For Randy Strange and Amy Ritterskamp, both from Kansas City, Mo., the Hunahpu phenomenon is 50 percent merit and 50 percent hype. Strange noted how well the event was publicized in the craft beer community, while Ritterskamp said it was an excuse for a holiday from colder climes.

"He's a craft beer nerd. I wanted to go somewhere warm — I figured I could convince him if it relates to craft beer somehow."

Laura Reiley can be reached at lreiley@tampabay.com or (727) 892-2293. Follow @lreiley on Twitter.

Craft beer lovers go to extremes for shot at Tampa brewery's rare offering 03/09/13 [Last modified: Saturday, March 9, 2013 8:04pm]
Photo reprints | Article reprints

© 2017 Tampa Bay Times

    

Join the discussion: Click to view comments, add yours

Loading...
  1. Top things to do in Tampa Bay for Tuesday May 30

    Events

    Finding Neverland: The hit Broadway show follows the story behind playwright J.M. Barrie as he struggles to find inspiration to create Peter Pan, until he meets four young brothers and their beautiful widowed mother. 7:30 p.m., Carol Morsani Hall at the Straz Center for the Performing Arts, 1010 N MacInnes Place, …

    Mitchell Wray, Jordan Cole, Finn Faulconer and Ben Krieger as the Llewelyn Davies Boys in the National Tour of Finding Neverland. Photo by Carol Rosegg.
  2. Big rents and changing tastes drive dives off St. Pete's 600 block

    Music & Concerts

    ST. PETERSBURG — Kendra Marolf was behind the lobby bar of the State Theatre, pouring vodka sodas for a weeknight crowd packed tight for Bishop Briggs, the latest alternative artist to sell out her club.

    Sam Picciano, 25, left, of Tampa and Molly Cord 24, Palm Harbor shop for record albums for a friend at Daddy Kool Records located on the 600 block of Central Avenue in St. Petersburg, Florida on Saturday, May 20, 2017. OCTAVIO JONES   |   Times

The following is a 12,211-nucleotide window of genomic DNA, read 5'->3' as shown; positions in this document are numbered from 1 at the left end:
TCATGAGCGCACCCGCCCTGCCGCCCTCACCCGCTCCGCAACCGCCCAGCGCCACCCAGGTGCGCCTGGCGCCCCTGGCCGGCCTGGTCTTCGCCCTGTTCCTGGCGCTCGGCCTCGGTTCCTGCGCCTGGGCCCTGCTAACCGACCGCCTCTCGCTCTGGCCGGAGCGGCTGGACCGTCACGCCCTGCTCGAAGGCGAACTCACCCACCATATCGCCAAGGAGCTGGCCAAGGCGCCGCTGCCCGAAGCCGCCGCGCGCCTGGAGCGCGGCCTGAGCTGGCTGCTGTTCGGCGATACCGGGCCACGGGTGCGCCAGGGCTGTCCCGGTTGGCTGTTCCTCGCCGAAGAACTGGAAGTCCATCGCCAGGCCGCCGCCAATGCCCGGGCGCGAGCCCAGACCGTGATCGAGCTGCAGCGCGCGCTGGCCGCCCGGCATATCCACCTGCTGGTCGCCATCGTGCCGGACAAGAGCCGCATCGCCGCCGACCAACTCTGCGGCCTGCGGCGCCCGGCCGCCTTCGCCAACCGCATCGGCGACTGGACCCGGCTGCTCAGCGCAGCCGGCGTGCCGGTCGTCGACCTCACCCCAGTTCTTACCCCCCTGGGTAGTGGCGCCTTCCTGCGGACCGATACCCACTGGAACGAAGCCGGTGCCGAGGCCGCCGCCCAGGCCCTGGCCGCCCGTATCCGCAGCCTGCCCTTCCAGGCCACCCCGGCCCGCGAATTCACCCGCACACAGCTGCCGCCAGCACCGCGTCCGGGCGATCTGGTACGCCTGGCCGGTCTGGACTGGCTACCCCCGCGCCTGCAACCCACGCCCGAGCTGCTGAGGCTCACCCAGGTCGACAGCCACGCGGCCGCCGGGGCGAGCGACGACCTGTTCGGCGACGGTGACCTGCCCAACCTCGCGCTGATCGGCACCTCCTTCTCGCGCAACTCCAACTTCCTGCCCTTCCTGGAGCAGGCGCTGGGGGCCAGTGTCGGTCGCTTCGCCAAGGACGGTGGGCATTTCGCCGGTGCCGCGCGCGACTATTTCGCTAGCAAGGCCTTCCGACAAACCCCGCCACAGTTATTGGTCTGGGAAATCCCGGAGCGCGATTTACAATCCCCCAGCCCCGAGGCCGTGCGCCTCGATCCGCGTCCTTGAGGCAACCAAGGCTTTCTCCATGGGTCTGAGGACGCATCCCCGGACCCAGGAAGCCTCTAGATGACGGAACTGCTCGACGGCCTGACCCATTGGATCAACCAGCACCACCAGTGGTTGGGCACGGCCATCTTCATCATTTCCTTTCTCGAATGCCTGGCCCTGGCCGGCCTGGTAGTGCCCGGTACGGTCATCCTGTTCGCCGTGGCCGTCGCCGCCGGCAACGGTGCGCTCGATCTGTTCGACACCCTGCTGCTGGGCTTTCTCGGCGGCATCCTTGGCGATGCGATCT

3. Restaurant review: Features Gastropub in Riverview is fine as movie theater fare, but unimpressive otherwise

    Food & Dining

    Movies aren't exactly dying. Despite all the sturm und drang of predictions that Netflix and streaming videos would kill the cinema, global box office receipts hit $38.6 billion in 2016, a 1 percent gain over the previous year. But that doesn't mean going to the cinema is precisely what it was a generation …

    Soft pretzels are displayed with a beer at the Features Gastropub in the Riverview 14 GDX  theater in Gibsonton, Fla. on Thursday, May 25, 2017.   The 5,900-square-foot Features Gastropub open in the . This element of the project is the brainchild of Philadelphia chef Brian Duffy, who appears frequently on NBC's The Today Show and the Spike TV show Bar Rescue
  4. From the food editor: I love that food is a huge part of Master of None's transcendent second season

    Cooking

    Deep into a late-night binge of Master of None, Aziz Ansari's Netflix series that returned for its second season May 12, I realized I was laying as far back on my couch as possible, blanket clutched up to my chin, eyebrows permanently raised.

    Dev (Aziz Ansari) and Arnold (Eric Wareheim) eat lunch in Modena, Italy, in the second season of "Master of None."
  5. Three 'MasterChef' contestants from the Tampa Bay area talk cooking inspiration and more

    Cooking

    When Gordon Ramsay's MasterChef begins its eighth season tonight, the Tampa Bay area will have three contestants to root for. A marketing director from Tampa, a dentist and Palm Harbor native, and an employee for a steel supply company are all trying to impress a trio of judges with their home-cooking skills.

    Jeff Philbin, from Tampa, left, Palm Harbor native Paola Annoni Patel, and Danny Flores, of Land 'O Lakes, will be competing on the season premiere of "Masterchef."